Note that he also didn’t need a protractor or whatever, to measure the angle. If it’s not exactly 45 degrees relative to the wall like he said it was, that makes no difference…. It’s some angle or other, and there’s no need to figure out exactly what it is and write down a number somewhere. (You could pick different numbers for the same thing anyway … “45” degrees, “π/4” radians, “1/8” turns, etc. They’re not as useful as might think and sometimes just get in the way.) What’s needed is just for them to be at the same angle as the ones he’s already laid down on the floor, because the pattern is regular and the tiles (practically) identical in size/shape. That’s why he had to adjust them slightly, when he wasn’t happy with how they were rotated. Sliding probably isn’t a big deal, if you don’t go too wild while drawing the lines, since there’s enough friction to keep them in place.
    It would be good to pay close attention to where you make the cut relative to the mark, because real cuts with an actual saw blade aren’t actually area-preserving like an abstract, geometrical line would be. The latter have 0 thickness and don’t eat away at the material, but really, a small amount of tile is lost with each cut — it’s chewed up and you can of course see the dust. Although it won’t be very much, it’s comparable to the width of the grout line, which is also something he tried to factor in (just by eyeballing it) when making the cardboard guide. So, I would make sure the cut doesn’t take any material from “inside” the mark (i.e., from the part of the tile that you’ll place on the floor there … because it’s okay if you shave off some of the leftover part).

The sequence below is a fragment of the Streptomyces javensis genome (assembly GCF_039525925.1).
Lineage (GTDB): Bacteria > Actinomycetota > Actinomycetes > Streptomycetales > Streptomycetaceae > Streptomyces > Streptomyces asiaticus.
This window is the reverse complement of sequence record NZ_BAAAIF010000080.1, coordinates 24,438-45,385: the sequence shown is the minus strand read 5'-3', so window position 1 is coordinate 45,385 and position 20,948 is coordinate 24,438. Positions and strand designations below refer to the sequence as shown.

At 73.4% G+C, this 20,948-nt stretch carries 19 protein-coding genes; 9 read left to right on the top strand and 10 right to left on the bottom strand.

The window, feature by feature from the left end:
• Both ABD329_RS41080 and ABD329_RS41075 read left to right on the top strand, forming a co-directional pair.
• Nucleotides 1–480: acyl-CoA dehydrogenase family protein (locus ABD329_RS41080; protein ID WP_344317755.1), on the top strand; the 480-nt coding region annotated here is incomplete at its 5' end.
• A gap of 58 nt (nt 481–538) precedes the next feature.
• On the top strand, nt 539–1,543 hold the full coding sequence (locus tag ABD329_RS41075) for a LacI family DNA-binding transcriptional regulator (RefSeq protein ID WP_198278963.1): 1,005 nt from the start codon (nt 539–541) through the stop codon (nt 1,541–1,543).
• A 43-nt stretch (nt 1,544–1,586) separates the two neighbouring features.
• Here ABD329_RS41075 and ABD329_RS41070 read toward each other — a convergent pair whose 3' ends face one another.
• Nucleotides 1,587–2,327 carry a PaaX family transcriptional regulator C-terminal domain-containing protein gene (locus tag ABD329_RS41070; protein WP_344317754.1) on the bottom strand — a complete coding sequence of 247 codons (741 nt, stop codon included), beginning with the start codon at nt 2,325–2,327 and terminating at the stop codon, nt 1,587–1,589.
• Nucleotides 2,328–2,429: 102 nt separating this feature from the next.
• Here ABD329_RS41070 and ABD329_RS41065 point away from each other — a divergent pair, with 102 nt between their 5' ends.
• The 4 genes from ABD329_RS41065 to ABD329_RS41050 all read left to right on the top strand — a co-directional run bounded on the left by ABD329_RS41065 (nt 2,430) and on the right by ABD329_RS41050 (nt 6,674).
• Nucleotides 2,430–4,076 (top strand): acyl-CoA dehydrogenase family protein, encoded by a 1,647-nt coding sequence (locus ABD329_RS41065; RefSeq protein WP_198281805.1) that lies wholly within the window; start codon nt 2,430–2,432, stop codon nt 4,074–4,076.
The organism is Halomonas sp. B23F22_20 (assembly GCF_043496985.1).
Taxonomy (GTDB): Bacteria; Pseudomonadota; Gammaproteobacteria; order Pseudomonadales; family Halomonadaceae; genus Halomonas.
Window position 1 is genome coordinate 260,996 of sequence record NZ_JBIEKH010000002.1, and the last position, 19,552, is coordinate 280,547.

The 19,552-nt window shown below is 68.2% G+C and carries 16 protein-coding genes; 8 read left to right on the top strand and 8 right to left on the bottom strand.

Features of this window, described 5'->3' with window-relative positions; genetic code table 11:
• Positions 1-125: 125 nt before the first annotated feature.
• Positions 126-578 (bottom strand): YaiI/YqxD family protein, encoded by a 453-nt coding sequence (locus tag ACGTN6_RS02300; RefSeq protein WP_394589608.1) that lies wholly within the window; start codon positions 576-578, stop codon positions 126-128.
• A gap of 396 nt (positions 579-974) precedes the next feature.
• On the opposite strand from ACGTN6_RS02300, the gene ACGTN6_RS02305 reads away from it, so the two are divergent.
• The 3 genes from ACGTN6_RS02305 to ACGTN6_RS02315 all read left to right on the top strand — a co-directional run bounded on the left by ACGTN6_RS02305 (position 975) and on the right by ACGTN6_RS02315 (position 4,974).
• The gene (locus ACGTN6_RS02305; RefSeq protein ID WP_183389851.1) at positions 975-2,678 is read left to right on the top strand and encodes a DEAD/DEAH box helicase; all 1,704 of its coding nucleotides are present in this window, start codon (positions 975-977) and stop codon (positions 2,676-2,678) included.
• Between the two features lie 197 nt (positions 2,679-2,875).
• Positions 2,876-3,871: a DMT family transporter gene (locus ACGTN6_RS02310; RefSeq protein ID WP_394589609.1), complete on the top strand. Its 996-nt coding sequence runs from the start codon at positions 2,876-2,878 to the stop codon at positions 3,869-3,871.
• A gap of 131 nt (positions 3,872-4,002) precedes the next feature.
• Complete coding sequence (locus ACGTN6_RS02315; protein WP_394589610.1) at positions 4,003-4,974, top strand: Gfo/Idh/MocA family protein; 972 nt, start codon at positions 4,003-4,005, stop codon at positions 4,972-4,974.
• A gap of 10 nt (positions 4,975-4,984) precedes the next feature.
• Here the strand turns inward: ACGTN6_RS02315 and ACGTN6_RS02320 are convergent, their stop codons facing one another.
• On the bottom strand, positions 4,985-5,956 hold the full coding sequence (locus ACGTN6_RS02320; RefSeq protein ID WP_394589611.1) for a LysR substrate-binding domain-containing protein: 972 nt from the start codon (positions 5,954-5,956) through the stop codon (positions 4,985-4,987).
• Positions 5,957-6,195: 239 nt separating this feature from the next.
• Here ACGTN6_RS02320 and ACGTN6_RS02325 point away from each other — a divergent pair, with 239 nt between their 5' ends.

4. lochaber says

    ha! that’s pretty clever.

    It looks to me like he’s just moving the line of the wall one tile-unit in wards, so that you can align the tiles and mark the cut line without the wall interfering.

    consciousness razor @ 3>accounting for the width of the saw blade (I believe it’s called “kerf”?) is a pretty regular thing when working with wood (sometimes the “waste” side of a cut is marked), and I’d assume when working with other materials as well. It might be so common with someone who does a lot of woodwork/construction, that they didn’t even think to address it.

  5. consciousness razor says

    Yeah, I’d say it’s more important with carpentry and woodworking. If you’re doing it enough, it’s not even worth mentioning like you said. But I’ve seen plenty of novice woodworkers despair when they find gaps in their joints. They may have measured it all very precisely (a couple of times) like they’re supposed to, but it may not occur to them to be just as precise when accounting for the cut itself.